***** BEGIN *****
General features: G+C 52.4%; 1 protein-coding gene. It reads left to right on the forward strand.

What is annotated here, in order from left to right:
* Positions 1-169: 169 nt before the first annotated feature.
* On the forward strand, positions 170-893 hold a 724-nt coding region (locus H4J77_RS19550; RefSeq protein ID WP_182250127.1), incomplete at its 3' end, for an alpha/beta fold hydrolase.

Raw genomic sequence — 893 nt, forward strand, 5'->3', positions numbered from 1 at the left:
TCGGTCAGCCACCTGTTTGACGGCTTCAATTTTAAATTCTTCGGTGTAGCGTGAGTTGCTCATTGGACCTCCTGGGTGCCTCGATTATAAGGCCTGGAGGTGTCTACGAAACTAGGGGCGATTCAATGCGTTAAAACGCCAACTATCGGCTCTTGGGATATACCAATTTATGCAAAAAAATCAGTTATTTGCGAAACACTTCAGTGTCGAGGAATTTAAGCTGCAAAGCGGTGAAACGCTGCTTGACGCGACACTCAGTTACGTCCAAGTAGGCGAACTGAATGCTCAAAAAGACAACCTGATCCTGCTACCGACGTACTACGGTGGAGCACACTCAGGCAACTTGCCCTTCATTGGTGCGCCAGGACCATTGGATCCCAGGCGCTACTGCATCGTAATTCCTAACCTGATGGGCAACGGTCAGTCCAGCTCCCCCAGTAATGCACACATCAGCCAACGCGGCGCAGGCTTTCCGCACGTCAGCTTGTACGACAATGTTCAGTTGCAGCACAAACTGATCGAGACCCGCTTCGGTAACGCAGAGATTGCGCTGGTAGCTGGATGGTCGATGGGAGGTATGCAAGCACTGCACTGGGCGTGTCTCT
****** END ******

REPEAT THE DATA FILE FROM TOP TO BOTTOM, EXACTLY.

General features: G+C 52.4%; 1 protein-coding gene. It reads left to right on the forward strand.

What is annotated here, in order from left to right:
* Positions 1-169: 169 nt before the first annotated feature.
* On the forward strand, positions 170-893 hold a 724-nt coding region (locus H4J77_RS19550; RefSeq protein ID WP_182250127.1), incomplete at its 3' end, for an alpha/beta fold hydrolase.

Raw genomic sequence — 893 nt, forward strand, 5'->3', positions numbered from 1 at the left:
TCGGTCAGCCACCTGTTTGACGGCTTCAATTTTAAATTCTTCGGTGTAGCGTGAGTTGCTCATTGGACCTCCTGGGTGCCTCGATTATAAGGCCTGGAGGTGTCTACGAAACTAGGGGCGATTCAATGCGTTAAAACGCCAACTATCGGCTCTTGGGATATACCAATTTATGCAAAAAAATCAGTTATTTGCGAAACACTTCAGTGTCGAGGAATTTAAGCTGCAAAGCGGTGAAACGCTGCTTGACGCGACACTCAGTTACGTCCAAGTAGGCGAACTGAATGCTCAAAAAGACAACCTGATCCTGCTACCGACGTACTACGGTGGAGCACACTCAGGCAACTTGCCCTTCATTGGTGCGCCAGGACCATTGGATCCCAGGCGCTACTGCATCGTAATTCCTAACCTGATGGGCAACGGTCAGTCCAGCTCCCCCAGTAATGCACACATCAGCCAACGCGGCGCAGGCTTTCCGCACGTCAGCTTGTACGACAATGTTCAGTTGCAGCACAAACTGATCGAGACCCGCTTCGGTAACGCAGAGATTGCGCTGGTAGCTGGATGGTCGATGGGAGGTATGCAAGCACTGCACTGGGCGTGTCTCT